Saturday, June 15, 2013

Superman and the Physics of Collapsing Buildings

I saw the new Superman movie this weekend, and I liked it. But it wasn't perfect, and the thing that bothered me the most was the bad physics. I'm not talking about Superman being able to fly or the Kryptonian terraforming machine being able to increase Earth's mass. That kind of thing is expected in a superhero movie. I'm talking about more everyday physics. The most egregious example is skyscrapers falling over.

It happens multiple times in the movie. Superman throws a bad guy (or a bad guy throws Superman) through a skyscraper, part of the building is damaged, it tips and falls over like a tree. You might be wondering what's wrong with that. After all, trees fall down like that. If you build a tower out of Legos and knock it down, it falls down like that. But large buildings don't fall down like trees or Legos. They don't fall over sideways, they simply fall straight down.

So, why do large building fall down? Because gravity pulls them down. It does not pull sideways, so it doesn't tip sideways. But then why do Legos and trees fall sideways? Because there are other forces at work, namely the internal forces holding them together and in the same shape. Gravity is pulling down, but the internal forces prevent the top from simply collapsing into the bottom, so it falls sideways.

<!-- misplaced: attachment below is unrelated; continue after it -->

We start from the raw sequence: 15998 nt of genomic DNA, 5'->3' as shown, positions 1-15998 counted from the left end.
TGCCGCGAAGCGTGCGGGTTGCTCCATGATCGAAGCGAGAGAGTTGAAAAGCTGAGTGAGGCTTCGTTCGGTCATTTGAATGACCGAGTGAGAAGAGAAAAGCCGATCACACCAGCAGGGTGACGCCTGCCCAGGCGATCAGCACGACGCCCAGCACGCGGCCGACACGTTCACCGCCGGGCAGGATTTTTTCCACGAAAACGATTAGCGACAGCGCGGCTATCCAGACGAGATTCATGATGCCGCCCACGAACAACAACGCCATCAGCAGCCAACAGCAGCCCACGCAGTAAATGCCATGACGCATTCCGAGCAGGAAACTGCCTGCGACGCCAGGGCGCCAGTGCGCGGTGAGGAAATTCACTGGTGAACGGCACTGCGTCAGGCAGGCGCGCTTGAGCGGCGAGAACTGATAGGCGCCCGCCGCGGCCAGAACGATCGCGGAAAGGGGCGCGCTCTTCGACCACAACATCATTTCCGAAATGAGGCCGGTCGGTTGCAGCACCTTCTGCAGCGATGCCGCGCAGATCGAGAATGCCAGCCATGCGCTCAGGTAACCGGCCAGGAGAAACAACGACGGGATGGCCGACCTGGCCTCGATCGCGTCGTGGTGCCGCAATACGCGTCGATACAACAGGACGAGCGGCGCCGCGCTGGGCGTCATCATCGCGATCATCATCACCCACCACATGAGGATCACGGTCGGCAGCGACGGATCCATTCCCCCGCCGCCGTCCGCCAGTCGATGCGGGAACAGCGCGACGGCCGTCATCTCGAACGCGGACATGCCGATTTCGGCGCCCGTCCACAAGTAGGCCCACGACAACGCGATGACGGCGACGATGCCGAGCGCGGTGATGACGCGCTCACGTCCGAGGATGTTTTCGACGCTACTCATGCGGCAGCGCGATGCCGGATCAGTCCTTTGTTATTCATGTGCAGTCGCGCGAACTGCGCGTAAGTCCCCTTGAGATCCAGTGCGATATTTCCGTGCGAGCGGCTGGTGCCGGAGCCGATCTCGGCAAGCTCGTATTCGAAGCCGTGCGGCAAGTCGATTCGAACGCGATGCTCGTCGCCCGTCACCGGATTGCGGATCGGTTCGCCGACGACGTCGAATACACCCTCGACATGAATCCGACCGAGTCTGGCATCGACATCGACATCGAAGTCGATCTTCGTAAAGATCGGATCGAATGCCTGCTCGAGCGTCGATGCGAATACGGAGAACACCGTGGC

Here's a force diagram of a brick in a Lego tower tipping over. Gravity is pulling down. Normal force is pushing at the same angle the building is tipping. The total force is in blue. The vertical components mostly cancel, leaving the total force going mostly sideways.

But why don't large buildings do the same? Don't they have internal forces too? Well, yes, but they don't scale up. As the building gets bigger, it gets heavier, and gravity pulls more strongly. The internal forces of a large building will be stronger than those of a Lego building because it's made with steel rather than plastic, but it will be weaker relative to the force of gravity. The normal force will still be there, causing it to tip just a little bit, but gravity will dominate, so it will fall almost straight down. The top will simply collapse into the bottom, rather than being pushed to the side.

So why does this matter? It's just a movie, right? That's true, but understanding physics and how forces scale can be important. For example, there was a very well known case where some tall buildings fell down unexpectedly. As physics predicts, the buildings fell mostly straight down. (But not entirely. A lot of nearby buildings were hit by debris.) But a lot of people didn't understand the physics, and thought that the fact that the buildings fell down instead of over meant the buildings weren't brought down by airplanes, but rather by controlled demolition, and thus a conspiracy theory was born.